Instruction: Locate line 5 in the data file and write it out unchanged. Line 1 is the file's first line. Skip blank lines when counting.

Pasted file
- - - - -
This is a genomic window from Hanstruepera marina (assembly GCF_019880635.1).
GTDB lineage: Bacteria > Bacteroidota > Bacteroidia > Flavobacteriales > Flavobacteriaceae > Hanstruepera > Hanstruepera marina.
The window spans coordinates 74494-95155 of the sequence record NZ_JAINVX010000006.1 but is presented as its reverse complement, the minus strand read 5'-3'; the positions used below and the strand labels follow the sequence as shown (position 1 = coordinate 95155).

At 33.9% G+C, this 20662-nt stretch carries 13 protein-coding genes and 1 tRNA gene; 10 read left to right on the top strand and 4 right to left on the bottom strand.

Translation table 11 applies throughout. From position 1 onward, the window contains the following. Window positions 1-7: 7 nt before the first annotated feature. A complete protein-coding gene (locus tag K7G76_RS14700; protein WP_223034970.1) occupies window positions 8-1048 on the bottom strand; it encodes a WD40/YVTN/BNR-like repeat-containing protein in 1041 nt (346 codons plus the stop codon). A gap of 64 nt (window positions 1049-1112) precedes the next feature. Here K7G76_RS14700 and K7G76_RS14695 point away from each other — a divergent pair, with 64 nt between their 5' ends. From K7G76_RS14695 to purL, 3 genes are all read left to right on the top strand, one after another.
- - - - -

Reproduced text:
Translation table 11 applies throughout. From position 1 onward, the window contains the following. Window positions 1-7: 7 nt before the first annotated feature. A complete protein-coding gene (locus tag K7G76_RS14700; protein WP_223034970.1) occupies window positions 8-1048 on the bottom strand; it encodes a WD40/YVTN/BNR-like repeat-containing protein in 1041 nt (346 codons plus the stop codon). A gap of 64 nt (window positions 1049-1112) precedes the next feature. Here K7G76_RS14700 and K7G76_RS14695 point away from each other — a divergent pair, with 64 nt between their 5' ends. From K7G76_RS14695 to purL, 3 genes are all read left to right on the top strand, one after another.